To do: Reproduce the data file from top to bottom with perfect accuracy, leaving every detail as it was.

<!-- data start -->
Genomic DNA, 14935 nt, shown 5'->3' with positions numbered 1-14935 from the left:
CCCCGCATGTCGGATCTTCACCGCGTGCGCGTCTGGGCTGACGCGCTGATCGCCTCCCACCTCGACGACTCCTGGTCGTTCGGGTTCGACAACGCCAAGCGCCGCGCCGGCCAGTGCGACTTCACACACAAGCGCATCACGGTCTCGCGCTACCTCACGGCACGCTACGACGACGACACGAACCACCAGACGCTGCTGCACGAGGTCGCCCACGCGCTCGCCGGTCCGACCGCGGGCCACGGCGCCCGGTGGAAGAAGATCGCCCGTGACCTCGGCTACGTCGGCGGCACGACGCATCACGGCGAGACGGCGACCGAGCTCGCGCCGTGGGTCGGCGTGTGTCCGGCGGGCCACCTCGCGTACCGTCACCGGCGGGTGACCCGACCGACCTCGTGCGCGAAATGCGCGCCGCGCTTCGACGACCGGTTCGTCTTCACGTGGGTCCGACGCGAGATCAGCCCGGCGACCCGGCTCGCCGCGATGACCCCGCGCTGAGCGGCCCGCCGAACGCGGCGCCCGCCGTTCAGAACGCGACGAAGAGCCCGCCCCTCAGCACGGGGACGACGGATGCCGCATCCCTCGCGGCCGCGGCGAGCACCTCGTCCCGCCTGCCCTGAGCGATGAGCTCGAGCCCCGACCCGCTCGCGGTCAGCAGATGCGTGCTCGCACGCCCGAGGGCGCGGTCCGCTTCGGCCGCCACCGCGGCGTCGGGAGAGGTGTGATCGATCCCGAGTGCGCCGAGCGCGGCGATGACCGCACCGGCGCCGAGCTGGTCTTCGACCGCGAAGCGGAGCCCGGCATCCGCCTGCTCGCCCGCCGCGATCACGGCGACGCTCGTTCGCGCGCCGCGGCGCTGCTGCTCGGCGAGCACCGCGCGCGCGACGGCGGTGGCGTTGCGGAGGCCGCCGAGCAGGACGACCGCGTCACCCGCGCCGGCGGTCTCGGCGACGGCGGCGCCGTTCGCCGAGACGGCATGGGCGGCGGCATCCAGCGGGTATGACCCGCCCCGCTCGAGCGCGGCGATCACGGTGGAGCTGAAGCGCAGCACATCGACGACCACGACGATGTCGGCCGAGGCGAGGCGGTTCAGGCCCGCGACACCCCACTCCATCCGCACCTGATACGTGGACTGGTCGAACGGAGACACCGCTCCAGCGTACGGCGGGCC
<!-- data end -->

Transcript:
Genomic DNA, 14935 nt, shown 5'->3' with positions numbered 1-14935 from the left:
CCCCGCATGTCGGATCTTCACCGCGTGCGCGTCTGGGCTGACGCGCTGATCGCCTCCCACCTCGACGACTCCTGGTCGTTCGGGTTCGACAACGCCAAGCGCCGCGCCGGCCAGTGCGACTTCACACACAAGCGCATCACGGTCTCGCGCTACCTCACGGCACGCTACGACGACGACACGAACCACCAGACGCTGCTGCACGAGGTCGCCCACGCGCTCGCCGGTCCGACCGCGGGCCACGGCGCCCGGTGGAAGAAGATCGCCCGTGACCTCGGCTACGTCGGCGGCACGACGCATCACGGCGAGACGGCGACCGAGCTCGCGCCGTGGGTCGGCGTGTGTCCGGCGGGCCACCTCGCGTACCGTCACCGGCGGGTGACCCGACCGACCTCGTGCGCGAAATGCGCGCCGCGCTTCGACGACCGGTTCGTCTTCACGTGGGTCCGACGCGAGATCAGCCCGGCGACCCGGCTCGCCGCGATGACCCCGCGCTGAGCGGCCCGCCGAACGCGGCGCCCGCCGTTCAGAACGCGACGAAGAGCCCGCCCCTCAGCACGGGGACGACGGATGCCGCATCCCTCGCGGCCGCGGCGAGCACCTCGTCCCGCCTGCCCTGAGCGATGAGCTCGAGCCCCGACCCGCTCGCGGTCAGCAGATGCGTGCTCGCACGCCCGAGGGCGCGGTCCGCTTCGGCCGCCACCGCGGCGTCGGGAGAGGTGTGATCGATCCCGAGTGCGCCGAGCGCGGCGATGACCGCACCGGCGCCGAGCTGGTCTTCGACCGCGAAGCGGAGCCCGGCATCCGCCTGCTCGCCCGCCGCGATCACGGCGACGCTCGTTCGCGCGCCGCGGCGCTGCTGCTCGGCGAGCACCGCGCGCGCGACGGCGGTGGCGTTGCGGAGGCCGCCGAGCAGGACGACCGCGTCACCCGCGCCGGCGGTCTCGGCGACGGCGGCGCCGTTCGCCGAGACGGCATGGGCGGCGGCATCCAGCGGGTATGACCCGCCCCGCTCGAGCGCGGCGATCACGGTGGAGCTGAAGCGCAGCACATCGACGACCACGACGATGTCGGCCGAGGCGAGGCGGTTCAGGCCCGCGACACCCCACTCCATCCGCACCTGATACGTGGACTGGTCGAACGGAGACACCGCTCCAGCGTACGGCGGGCC